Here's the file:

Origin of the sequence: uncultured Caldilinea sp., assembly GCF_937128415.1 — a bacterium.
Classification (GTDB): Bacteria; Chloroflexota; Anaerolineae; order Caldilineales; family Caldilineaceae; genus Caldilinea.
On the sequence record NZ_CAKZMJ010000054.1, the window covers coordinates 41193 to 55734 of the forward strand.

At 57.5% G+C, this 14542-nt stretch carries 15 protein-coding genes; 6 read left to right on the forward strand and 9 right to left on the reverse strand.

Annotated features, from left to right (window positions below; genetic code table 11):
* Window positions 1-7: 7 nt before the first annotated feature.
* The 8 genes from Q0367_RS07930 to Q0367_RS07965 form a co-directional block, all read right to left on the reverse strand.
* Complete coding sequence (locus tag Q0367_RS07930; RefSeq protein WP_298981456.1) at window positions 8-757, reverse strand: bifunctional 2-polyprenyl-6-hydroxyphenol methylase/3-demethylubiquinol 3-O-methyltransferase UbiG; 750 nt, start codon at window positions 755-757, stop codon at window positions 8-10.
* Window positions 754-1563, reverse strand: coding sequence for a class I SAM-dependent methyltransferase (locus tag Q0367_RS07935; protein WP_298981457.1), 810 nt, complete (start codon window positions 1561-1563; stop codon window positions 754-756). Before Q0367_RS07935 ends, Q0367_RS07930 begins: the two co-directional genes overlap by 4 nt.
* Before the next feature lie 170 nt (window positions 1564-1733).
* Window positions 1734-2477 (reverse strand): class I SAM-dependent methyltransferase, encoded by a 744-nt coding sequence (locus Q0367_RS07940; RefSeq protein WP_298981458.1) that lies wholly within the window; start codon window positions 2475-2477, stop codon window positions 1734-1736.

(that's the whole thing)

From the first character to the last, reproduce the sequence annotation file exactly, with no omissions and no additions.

Origin of the sequence: uncultured Caldilinea sp., assembly GCF_937128415.1 — a bacterium.
Classification (GTDB): Bacteria; Chloroflexota; Anaerolineae; order Caldilineales; family Caldilineaceae; genus Caldilinea.
On the sequence record NZ_CAKZMJ010000054.1, the window covers coordinates 41193 to 55734 of the forward strand.

At 57.5% G+C, this 14542-nt stretch carries 15 protein-coding genes; 6 read left to right on the forward strand and 9 right to left on the reverse strand.

Annotated features, from left to right (window positions below; genetic code table 11):
* Window positions 1-7: 7 nt before the first annotated feature.
* The 8 genes from Q0367_RS07930 to Q0367_RS07965 form a co-directional block, all read right to left on the reverse strand.
* Complete coding sequence (locus tag Q0367_RS07930; RefSeq protein WP_298981456.1) at window positions 8-757, reverse strand: bifunctional 2-polyprenyl-6-hydroxyphenol methylase/3-demethylubiquinol 3-O-methyltransferase UbiG; 750 nt, start codon at window positions 755-757, stop codon at window positions 8-10.
* Window positions 754-1563, reverse strand: coding sequence for a class I SAM-dependent methyltransferase (locus tag Q0367_RS07935; protein WP_298981457.1), 810 nt, complete (start codon window positions 1561-1563; stop codon window positions 754-756). Before Q0367_RS07935 ends, Q0367_RS07930 begins: the two co-directional genes overlap by 4 nt.
* Before the next feature lie 170 nt (window positions 1564-1733).
* Window positions 1734-2477 (reverse strand): class I SAM-dependent methyltransferase, encoded by a 744-nt coding sequence (locus Q0367_RS07940; RefSeq protein WP_298981458.1) that lies wholly within the window; start codon window positions 2475-2477, stop codon window positions 1734-1736.